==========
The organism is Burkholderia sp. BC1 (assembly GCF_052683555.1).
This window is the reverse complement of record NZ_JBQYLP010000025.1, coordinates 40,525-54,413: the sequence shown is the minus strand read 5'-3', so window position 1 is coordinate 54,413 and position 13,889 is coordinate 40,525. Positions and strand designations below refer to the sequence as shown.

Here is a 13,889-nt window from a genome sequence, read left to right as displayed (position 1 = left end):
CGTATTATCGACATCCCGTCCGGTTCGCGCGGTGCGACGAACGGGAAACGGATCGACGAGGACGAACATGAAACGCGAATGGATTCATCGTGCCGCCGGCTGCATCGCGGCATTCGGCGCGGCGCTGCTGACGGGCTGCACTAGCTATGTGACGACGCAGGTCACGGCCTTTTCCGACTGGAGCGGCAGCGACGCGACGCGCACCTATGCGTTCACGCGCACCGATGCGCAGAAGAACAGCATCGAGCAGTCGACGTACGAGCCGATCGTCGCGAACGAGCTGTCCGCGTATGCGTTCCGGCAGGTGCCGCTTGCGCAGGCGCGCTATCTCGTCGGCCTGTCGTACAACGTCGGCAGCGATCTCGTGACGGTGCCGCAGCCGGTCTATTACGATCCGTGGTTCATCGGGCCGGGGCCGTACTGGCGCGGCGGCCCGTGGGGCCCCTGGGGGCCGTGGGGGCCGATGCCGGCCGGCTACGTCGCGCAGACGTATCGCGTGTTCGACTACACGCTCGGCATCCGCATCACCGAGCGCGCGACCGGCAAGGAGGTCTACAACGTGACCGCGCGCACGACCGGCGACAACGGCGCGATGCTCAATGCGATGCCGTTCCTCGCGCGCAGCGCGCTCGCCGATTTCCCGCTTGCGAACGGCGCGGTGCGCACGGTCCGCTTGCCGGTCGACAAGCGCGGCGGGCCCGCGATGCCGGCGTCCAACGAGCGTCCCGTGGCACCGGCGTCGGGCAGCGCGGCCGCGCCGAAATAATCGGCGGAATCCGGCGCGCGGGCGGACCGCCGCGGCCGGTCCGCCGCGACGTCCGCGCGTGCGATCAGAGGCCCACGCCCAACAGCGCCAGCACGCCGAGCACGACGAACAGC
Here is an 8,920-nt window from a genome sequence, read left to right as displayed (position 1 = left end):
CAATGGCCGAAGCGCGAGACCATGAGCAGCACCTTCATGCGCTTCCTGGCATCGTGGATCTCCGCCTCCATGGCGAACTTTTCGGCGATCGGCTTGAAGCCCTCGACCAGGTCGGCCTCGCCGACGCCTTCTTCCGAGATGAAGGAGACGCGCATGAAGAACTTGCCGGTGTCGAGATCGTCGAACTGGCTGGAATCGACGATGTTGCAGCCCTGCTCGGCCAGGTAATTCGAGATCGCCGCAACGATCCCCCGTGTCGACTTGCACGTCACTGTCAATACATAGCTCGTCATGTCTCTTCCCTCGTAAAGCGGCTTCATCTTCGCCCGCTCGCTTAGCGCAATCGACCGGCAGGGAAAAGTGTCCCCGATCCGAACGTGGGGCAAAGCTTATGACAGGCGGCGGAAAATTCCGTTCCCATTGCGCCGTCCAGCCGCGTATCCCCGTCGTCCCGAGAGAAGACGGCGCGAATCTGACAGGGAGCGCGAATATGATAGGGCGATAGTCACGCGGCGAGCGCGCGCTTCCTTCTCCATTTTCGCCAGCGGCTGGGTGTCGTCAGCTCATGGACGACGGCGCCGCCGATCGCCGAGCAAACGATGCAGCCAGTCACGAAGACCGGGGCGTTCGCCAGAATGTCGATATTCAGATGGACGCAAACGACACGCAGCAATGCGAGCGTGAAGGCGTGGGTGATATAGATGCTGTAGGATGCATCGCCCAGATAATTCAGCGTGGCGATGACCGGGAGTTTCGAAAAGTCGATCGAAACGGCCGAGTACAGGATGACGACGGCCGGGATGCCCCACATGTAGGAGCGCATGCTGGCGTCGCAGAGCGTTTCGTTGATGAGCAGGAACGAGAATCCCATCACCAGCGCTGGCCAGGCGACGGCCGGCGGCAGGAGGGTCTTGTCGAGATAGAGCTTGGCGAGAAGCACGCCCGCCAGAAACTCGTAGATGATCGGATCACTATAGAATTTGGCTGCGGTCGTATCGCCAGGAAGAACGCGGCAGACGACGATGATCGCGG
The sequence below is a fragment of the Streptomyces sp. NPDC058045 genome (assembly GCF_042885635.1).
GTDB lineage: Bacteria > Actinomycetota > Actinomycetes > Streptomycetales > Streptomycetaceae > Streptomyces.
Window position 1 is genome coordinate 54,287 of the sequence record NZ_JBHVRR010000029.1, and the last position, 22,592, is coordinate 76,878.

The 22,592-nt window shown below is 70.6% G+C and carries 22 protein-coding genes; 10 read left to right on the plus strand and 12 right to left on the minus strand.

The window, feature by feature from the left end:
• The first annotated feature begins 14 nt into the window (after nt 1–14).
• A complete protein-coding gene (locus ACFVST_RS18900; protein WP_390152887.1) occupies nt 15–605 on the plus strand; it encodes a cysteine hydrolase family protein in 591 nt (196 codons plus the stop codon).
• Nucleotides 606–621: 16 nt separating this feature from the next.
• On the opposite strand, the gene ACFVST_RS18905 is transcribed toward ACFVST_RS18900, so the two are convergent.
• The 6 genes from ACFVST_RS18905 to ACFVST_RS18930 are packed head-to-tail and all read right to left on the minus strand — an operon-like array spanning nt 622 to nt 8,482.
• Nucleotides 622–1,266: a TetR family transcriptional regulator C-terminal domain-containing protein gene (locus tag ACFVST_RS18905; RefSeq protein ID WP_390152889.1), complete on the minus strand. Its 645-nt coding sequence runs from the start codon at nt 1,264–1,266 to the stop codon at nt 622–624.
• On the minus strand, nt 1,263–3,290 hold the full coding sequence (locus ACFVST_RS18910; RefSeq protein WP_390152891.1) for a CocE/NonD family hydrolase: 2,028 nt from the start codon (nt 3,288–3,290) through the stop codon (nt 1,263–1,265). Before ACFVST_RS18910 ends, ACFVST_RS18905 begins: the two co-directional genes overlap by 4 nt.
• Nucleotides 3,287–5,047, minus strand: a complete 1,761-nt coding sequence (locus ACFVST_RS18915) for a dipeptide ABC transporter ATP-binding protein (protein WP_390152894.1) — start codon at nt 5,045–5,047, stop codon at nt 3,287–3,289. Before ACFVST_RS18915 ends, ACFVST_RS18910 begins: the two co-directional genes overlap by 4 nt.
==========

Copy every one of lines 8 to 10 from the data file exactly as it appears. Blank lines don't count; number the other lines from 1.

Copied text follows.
GTDB lineage: Bacteria > Actinomycetota > Actinomycetes > Streptomycetales > Streptomycetaceae > Streptomyces.
Window position 1 is genome coordinate 54,287 of the sequence record NZ_JBHVRR010000029.1, and the last position, 22,592, is coordinate 76,878.

The 22,592-nt window shown below is 70.6% G+C and carries 22 protein-coding genes; 10 read left to right on the plus strand and 12 right to left on the minus strand.